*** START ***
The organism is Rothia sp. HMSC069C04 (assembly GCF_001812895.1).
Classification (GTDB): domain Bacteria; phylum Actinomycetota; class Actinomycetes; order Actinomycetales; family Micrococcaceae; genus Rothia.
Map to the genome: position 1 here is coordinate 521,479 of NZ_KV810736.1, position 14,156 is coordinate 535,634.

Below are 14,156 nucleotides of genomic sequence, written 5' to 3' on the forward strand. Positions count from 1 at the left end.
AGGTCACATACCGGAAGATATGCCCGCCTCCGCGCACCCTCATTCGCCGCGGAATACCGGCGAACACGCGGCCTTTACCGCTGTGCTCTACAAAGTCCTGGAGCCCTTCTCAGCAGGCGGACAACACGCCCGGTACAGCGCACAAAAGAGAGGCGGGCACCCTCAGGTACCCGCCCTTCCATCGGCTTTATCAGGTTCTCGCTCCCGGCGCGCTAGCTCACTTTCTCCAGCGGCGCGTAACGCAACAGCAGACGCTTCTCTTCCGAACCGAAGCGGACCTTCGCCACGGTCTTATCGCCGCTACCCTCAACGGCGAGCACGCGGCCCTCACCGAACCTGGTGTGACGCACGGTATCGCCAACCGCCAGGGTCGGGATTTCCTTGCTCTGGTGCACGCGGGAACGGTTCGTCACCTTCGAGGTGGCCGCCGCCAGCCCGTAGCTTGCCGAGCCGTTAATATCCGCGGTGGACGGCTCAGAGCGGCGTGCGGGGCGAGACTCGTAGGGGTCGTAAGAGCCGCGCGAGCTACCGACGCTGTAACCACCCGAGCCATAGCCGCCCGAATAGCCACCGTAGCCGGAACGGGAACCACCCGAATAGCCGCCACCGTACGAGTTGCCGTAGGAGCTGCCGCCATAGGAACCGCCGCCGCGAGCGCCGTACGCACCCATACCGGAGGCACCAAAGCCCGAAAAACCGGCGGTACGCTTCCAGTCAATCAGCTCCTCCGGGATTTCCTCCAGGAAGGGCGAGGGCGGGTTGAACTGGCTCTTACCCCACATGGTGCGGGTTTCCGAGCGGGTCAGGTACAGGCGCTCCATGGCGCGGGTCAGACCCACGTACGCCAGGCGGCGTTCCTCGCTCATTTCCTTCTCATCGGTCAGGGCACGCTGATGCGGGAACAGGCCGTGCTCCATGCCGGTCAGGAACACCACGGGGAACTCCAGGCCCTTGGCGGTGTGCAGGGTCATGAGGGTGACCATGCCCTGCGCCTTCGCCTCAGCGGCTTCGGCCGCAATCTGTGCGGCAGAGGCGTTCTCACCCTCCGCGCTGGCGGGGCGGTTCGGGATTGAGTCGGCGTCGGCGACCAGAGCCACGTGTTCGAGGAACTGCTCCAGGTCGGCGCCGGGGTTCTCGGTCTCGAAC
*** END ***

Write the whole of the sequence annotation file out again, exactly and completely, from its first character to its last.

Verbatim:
The organism is Rothia sp. HMSC069C04 (assembly GCF_001812895.1).
Classification (GTDB): domain Bacteria; phylum Actinomycetota; class Actinomycetes; order Actinomycetales; family Micrococcaceae; genus Rothia.
Map to the genome: position 1 here is coordinate 521,479 of NZ_KV810736.1, position 14,156 is coordinate 535,634.

Below are 14,156 nucleotides of genomic sequence, written 5' to 3' on the forward strand. Positions count from 1 at the left end.
AGGTCACATACCGGAAGATATGCCCGCCTCCGCGCACCCTCATTCGCCGCGGAATACCGGCGAACACGCGGCCTTTACCGCTGTGCTCTACAAAGTCCTGGAGCCCTTCTCAGCAGGCGGACAACACGCCCGGTACAGCGCACAAAAGAGAGGCGGGCACCCTCAGGTACCCGCCCTTCCATCGGCTTTATCAGGTTCTCGCTCCCGGCGCGCTAGCTCACTTTCTCCAGCGGCGCGTAACGCAACAGCAGACGCTTCTCTTCCGAACCGAAGCGGACCTTCGCCACGGTCTTATCGCCGCTACCCTCAACGGCGAGCACGCGGCCCTCACCGAACCTGGTGTGACGCACGGTATCGCCAACCGCCAGGGTCGGGATTTCCTTGCTCTGGTGCACGCGGGAACGGTTCGTCACCTTCGAGGTGGCCGCCGCCAGCCCGTAGCTTGCCGAGCCGTTAATATCCGCGGTGGACGGCTCAGAGCGGCGTGCGGGGCGAGACTCGTAGGGGTCGTAAGAGCCGCGCGAGCTACCGACGCTGTAACCACCCGAGCCATAGCCGCCCGAATAGCCACCGTAGCCGGAACGGGAACCACCCGAATAGCCGCCACCGTACGAGTTGCCGTAGGAGCTGCCGCCATAGGAACCGCCGCCGCGAGCGCCGTACGCACCCATACCGGAGGCACCAAAGCCCGAAAAACCGGCGGTACGCTTCCAGTCAATCAGCTCCTCCGGGATTTCCTCCAGGAAGGGCGAGGGCGGGTTGAACTGGCTCTTACCCCACATGGTGCGGGTTTCCGAGCGGGTCAGGTACAGGCGCTCCATGGCGCGGGTCAGACCCACGTACGCCAGGCGGCGTTCCTCGCTCATTTCCTTCTCATCGGTCAGGGCACGCTGATGCGGGAACAGGCCGTGCTCCATGCCGGTCAGGAACACCACGGGGAACTCCAGGCCCTTGGCGGTGTGCAGGGTCATGAGGGTGACCATGCCCTGCGCCTTCGCCTCAGCGGCTTCGGCCGCAATCTGTGCGGCAGAGGCGTTCTCACCCTCCGCGCTGGCGGGGCGGTTCGGGATTGAGTCGGCGTCGGCGACCAGAGCCACGTGTTCGAGGAACTGCTCCAGGTCGGCGCCGGGGTTCTCGGTCTCGAAC